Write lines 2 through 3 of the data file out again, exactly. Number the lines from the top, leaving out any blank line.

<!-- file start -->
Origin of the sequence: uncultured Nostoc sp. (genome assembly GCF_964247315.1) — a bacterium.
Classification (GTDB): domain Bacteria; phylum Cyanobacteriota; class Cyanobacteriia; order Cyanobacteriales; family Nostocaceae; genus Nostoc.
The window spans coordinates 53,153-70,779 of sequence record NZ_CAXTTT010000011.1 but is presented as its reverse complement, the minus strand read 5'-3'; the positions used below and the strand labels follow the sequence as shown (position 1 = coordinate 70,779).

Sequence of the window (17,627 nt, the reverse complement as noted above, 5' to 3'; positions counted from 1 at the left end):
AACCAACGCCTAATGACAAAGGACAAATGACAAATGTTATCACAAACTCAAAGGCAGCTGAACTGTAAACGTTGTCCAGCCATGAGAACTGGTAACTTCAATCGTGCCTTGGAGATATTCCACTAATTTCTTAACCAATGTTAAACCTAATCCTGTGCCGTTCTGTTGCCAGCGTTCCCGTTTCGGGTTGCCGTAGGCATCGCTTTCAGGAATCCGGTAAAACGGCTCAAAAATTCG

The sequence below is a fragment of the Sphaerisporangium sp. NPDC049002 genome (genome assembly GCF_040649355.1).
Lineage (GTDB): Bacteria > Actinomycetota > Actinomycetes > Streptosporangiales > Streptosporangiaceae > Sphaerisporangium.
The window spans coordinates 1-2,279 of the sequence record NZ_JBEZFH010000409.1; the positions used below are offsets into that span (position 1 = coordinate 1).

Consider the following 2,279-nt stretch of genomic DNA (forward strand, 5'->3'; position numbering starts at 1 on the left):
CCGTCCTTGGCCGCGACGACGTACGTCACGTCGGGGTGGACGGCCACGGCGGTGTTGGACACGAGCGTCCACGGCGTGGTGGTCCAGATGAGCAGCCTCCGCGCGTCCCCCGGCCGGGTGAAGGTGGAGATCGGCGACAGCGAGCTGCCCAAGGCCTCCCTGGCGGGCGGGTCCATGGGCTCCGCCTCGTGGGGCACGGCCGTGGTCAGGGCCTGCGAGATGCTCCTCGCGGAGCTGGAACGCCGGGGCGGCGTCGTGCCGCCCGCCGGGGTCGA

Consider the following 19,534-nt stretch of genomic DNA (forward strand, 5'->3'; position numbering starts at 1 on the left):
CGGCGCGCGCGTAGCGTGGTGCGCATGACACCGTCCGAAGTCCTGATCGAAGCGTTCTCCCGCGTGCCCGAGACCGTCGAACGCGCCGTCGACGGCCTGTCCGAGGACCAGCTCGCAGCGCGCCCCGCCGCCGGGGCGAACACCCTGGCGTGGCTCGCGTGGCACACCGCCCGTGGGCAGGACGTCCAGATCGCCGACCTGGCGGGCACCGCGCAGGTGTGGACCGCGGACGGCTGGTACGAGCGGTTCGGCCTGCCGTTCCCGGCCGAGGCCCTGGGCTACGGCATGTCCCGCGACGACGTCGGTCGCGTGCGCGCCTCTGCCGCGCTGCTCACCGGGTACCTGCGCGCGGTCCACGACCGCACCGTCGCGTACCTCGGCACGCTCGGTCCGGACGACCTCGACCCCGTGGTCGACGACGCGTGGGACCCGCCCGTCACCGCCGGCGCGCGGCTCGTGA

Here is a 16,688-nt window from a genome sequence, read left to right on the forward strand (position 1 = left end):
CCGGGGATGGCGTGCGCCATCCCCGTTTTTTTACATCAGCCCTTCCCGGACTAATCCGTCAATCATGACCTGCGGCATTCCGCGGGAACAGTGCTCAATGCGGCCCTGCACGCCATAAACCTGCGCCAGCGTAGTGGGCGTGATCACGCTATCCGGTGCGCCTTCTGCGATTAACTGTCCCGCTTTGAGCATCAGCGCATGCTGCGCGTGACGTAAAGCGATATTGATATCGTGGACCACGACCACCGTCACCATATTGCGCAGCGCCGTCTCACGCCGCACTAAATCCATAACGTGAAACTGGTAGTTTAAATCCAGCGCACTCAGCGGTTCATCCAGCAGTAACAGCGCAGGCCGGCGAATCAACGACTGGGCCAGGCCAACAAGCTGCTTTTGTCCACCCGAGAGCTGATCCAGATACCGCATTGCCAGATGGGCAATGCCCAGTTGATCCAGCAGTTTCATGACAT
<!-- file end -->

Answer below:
Classification (GTDB): domain Bacteria; phylum Cyanobacteriota; class Cyanobacteriia; order Cyanobacteriales; family Nostocaceae; genus Nostoc.
The window spans coordinates 53,153-70,779 of sequence record NZ_CAXTTT010000011.1 but is presented as its reverse complement, the minus strand read 5'-3'; the positions used below and the strand labels follow the sequence as shown (position 1 = coordinate 70,779).